This December marked the conclusion of the airsoft-themed comedy shoujo manga Sabagebu!: Survival Game Club by Hidekichi Matsumoto. With its final chapter appearing in the January 2017 issue of Nakayoshi (published in December), Sabagebu! finishes its five-year run with an anime under its belt, and as one of the most unlikely and irreverent shoujo manga ever made.
Sabagebu! is about a high school club whose all-female members engage in mock combat scenarios. The main heroine is Momoka Sonokawa, who begins the series as a relative newbie, but whose sharp aim and ruthless attitude make her a perfect fit. Frequently, each chapter degenerates into a combination of slapstick and dark humor where no one wins because they’ve all sabotaged each other. Many times, guns even take a backseat to the characters just messing one another up in everyday life.
While there’s plenty of scandalous behavior to go around in shoujo anime and manga, Momoka is uniquely terrible as a shoujo heroine. Characters in other series, especially antagonists, might scheme or plot revenge, but Momoka is perpetually greedy, treacherous, and always looking out for #1. Notably, when competing in a shooting game at an arcade, she pistol-whips her opponent unconscious to take the lead. This might make the series sound like it’s encouraging bad behavior. However, what makes Sabagebu! work is that, while readers get to see the absolute depths of pettiness, all of the characters (especially Momoka) tend to get their comeuppance in amusing ways.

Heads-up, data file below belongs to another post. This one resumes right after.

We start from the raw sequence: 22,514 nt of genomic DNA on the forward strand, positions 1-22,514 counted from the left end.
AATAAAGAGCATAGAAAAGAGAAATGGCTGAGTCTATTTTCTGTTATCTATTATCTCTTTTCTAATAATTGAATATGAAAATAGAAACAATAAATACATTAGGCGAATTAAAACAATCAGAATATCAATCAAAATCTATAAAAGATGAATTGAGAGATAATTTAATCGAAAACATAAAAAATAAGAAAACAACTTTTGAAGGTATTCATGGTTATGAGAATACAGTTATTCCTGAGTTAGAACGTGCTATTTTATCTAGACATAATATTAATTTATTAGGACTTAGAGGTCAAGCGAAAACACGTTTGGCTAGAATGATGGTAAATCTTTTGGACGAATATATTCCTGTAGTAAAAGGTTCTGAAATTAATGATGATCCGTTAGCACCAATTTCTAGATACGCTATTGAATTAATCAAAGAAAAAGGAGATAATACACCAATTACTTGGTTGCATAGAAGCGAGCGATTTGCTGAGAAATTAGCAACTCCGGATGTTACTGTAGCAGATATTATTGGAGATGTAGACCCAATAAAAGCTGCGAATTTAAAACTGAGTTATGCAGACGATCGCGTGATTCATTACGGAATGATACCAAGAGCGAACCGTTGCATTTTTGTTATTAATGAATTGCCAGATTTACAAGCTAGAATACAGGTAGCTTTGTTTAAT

Between the prominence of some voluptuous characters and its general disregard for romance, Sabagebu! looks like it would better fit a magazine for older male otaku, not Nakayoshi, one of the premiere publications for little girls. The author acknowledges this, stating that most of her Twitter followers are probably middle-aged men. It’s even easy to assume Matsumoto is a guy, given the masculine-sounding “Hidekichi,” but she is in fact a woman. I believe that the shoujo leanings of the series, especially in its visual style, contribute a lot to its appeal. While the characters became more rounded and somewhat less shoujo-esque over time, their powerful reactions and large and expressive eyes still evoked hints of the melodramatic shoujo works of old. This is something that was actually lacking in the anime, which gave the girls a great deal more “moe” appeal, and is ultimately one of the flaws of the adaptation.
Even if Sabagebu! didn’t quite fit in with the other Nakayoshi manga, having series that defy the magazines they’re in blurs the borders between concepts like “shoujo” vs “shounen,” and helps to prevent stagnation of manga genres. I’m reminded of the Shounen Jump of the 1970s, when it was still an upstart manga magazine. While today’s Shounen Jump all but defines the image of manga, it was once the home to eccentric and daring artists such as Go Nagai (Shameless School). Although the world is a different place today, I view Sabagebu! as one of the descendants of Nagai’s Shameless School and its crass portrayal of misbehaving students.
For those suffering from Sabagebu! withdrawal, the January 2017 issue of Nakayoshi also announced that Hidekichi Matsumoto will be getting a new series in their April 2017 issue due out in March. In the meantime, fans can check out her currently running shounen manga, Kyoukai no Micrina.